Thursday, August 27, 2020

Republicans tout Trump's law-and-order bona fides on third day of Republican convention; Pence gets fact-checked

On the third day of the Republican National Convention, speakers continued to stress familiar themes: that President Trump "is on the side of blue-collar workers and African-Americans; that he is the only credible candidate for pro-life voters; that he has saved the nation from what could have been a much worse coronavirus pandemic; and that he is the last bulwark standing in the United States between order and anarchy," David Knowles reports for Yahoo! News. "Meanwhile, a pattern solidified in which the president’s perceived weaknesses were portrayed as strengths and the Democratic nominee, Joe Biden, was portrayed as a radical, intent on letting the far left burn the country to the ground. On a night whose theme was 'Land of Heroes,' the program made the case that Trump was one of them.

Here's some fact-checking from The New York Times:
  • Several speakers, including Vice President Mike Pence, said Democratic nominee Joe Biden has said he would "defund the police." In July, asked if whether he would support redirecting “some of the funding for police into social services, mental health counseling and affordable housing,” Biden said "absolutely."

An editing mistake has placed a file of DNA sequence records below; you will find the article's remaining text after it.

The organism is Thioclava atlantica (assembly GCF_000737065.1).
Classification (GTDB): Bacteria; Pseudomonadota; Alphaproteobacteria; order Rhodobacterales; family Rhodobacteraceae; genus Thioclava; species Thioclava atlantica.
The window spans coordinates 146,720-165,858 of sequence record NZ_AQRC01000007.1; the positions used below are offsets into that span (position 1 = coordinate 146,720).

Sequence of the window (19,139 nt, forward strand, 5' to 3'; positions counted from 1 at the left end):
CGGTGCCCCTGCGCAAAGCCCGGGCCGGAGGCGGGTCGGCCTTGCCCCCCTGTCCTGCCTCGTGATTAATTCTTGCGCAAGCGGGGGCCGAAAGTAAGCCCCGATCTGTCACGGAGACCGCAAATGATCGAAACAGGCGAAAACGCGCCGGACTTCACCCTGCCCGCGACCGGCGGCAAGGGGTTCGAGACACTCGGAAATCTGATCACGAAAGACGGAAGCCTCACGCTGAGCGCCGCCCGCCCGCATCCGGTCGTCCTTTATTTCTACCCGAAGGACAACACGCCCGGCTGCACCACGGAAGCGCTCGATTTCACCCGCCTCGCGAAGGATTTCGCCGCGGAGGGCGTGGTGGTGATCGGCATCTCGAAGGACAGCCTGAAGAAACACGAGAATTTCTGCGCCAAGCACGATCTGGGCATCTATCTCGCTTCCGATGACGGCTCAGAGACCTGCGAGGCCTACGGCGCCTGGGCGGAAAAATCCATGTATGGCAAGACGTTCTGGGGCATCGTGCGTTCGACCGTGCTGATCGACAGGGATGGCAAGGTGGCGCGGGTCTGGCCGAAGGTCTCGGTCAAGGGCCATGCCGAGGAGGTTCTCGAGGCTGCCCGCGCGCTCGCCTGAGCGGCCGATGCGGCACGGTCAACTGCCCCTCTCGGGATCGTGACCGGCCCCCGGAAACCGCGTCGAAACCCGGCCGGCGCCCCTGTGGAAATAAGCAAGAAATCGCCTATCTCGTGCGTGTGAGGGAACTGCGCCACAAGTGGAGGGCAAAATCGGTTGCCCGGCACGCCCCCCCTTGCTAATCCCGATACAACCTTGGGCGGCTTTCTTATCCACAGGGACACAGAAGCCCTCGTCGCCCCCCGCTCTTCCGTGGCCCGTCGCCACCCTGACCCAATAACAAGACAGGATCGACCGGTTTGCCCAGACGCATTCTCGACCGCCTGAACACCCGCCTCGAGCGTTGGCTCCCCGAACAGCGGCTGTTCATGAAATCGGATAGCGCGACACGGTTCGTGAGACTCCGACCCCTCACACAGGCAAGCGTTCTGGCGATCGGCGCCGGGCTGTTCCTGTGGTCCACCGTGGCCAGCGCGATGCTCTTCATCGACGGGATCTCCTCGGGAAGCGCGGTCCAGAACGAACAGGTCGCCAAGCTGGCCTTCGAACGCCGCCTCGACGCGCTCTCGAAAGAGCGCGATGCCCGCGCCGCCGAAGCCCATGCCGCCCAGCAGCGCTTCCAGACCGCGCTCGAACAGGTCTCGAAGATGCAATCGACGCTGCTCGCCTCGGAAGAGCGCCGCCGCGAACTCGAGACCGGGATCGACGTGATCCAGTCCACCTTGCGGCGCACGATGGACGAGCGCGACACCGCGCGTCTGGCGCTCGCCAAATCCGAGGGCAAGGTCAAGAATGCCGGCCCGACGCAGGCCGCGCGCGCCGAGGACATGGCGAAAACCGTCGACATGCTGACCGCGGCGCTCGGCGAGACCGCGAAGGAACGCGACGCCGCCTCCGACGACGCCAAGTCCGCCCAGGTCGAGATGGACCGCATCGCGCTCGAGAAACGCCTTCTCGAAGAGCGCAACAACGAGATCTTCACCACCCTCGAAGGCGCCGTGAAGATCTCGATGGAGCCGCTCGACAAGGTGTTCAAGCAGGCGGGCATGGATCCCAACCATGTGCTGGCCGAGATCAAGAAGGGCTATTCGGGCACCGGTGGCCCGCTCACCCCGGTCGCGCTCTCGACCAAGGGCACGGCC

• Speakers did not frequently mention the pandemic, but when they did, they "largely downplayed the threat or misstated the government’s response, as one lawmaker did when he said the administration 'authorized testing requests at blazing speed.' It did not," the Times reports.
  • Pence, in an attempt to paint Trump as the stronger candidate on terrorism, said Biden opposed the 2011 mission that took out Osama bin Laden. The Times called that misleading, saying was more skeptical than other Obama-administration officials at the time, "saying that he opposed the raid outright is at best a selective interpretation of the available evidence."
  • Pence also slammed recent-police brutality protests, and lamented the death of Dave Patrick Underwood, an officer in the Department of Homeland Security's Federal Protective Service who was killed in Oakland, Calif. He didn't mention that the man charged with killing Underwood was an Air Force sergeant who has been linked to the far-right, anti-government "boogaloo" movement, the Times reports.

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